The Pakistani economy is looking good. After years of downturns and rough patches, things appear to be finally moving in the right direction.
The World Bank believes that the growth rate should be touching five per cent for the next few years. Deficit is stabilising and tax collection is on the up.
On the face of it, at least statistically, Pakistan is going through a period of economic growth. The recent Chinese investment package is being touted as proof of global investor confidence returning to Pakistan.
But, that is not the complete picture.
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We still have social justice issues that are piling up and going ignored. While the economy is growing, so is the gap between the rich and the poor. This is resulting in escalation in crime and worsening of security conditions. Moreover, radicalisation and extremism are spreading fast.
So, while things appear bright on some fronts, the bigger realities are as grave as they used to be. We have four provinces and only one of these is functioning...barely.
Celebrating the one barely functioning province is not really setting a high bar. The other three provinces are experiencing a complete breakdown when it comes to governance. Provincial governments in Sindh, Balochistan and KP can be taken out tomorrow and nothing will change.
Or for that matter, Punjab can lose its provincial government and everything would still work more or less the same, because the bureaucrats run the show anyway. And service delivery – the one thing they're supposed to do – is the last thing they care about.
The federal government is doing what it can. Trade is improving, so is the overall economy. On a macro level, their efforts are working to a certain extent, but these are meaningless without taking service delivery and social capacity into consideration; when the second tier of governance i.e. the provincial tier, is so useless
Pakistan needs jobs… but it also needs social justice and good governance. Churning out students from universities is not education, just like perpetually building infrastructure around metro areas is not growth.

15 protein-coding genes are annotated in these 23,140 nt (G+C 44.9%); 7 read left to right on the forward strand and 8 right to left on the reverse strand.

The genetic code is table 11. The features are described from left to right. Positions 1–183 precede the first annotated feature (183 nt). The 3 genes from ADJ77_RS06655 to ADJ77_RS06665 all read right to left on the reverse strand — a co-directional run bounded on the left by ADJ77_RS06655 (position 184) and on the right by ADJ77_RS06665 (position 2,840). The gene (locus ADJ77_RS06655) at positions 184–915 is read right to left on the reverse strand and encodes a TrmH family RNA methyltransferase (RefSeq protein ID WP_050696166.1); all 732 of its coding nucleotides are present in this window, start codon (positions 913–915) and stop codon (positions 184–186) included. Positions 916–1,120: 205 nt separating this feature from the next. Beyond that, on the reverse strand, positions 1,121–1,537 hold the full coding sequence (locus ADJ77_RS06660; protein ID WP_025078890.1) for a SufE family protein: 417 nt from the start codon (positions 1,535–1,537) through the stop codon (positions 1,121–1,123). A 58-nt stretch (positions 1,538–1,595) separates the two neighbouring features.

To put it simply, our indicators for progress are flawed. There are no indicators for the loss of lives, the slump in education quality or the swell in hatred. And, while it is uplifting to keep feeding ourselves the ‘this is also Pakistan’ narrative, those are the indicators which matter.
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At this point, what is needed is a holistic approach to progress. Beyond building brick and mortar structures, development should include improving the quality of life for the citizens, which means a better economy, more jobs as well as safety and security.
Accordingly, discussions should focus on civic matters more than federal issues.
Currently, most of the debate revolves around security dynamics and economic growth. While the government flaunts the economic indicators to tout success, the opposition seizes social indicators such as security and injustice to portray failure. To cut through the noise, an improved set of indicators is needed to measure not our growth or development but our progress.
'Progress' refers to quality of life; inclusive of income inequality, inflation, social justice, safety nets and economic improvement. Unless we have a new set of indicators to measure our ground realities, we will continue to live in a place which is half a fool’s paradise or half a fool’s inferno; where a segment of the society is obsessed with presenting a rosy picture when there is none, while the other segment is bent on presenting all the doom and gloom, which is also not the case.
Until we find a way to measure what matters, the policies we keep designing are simply not going to fix enough things. Better policy needs better measures and for now that is being ignored in favour of political priorities.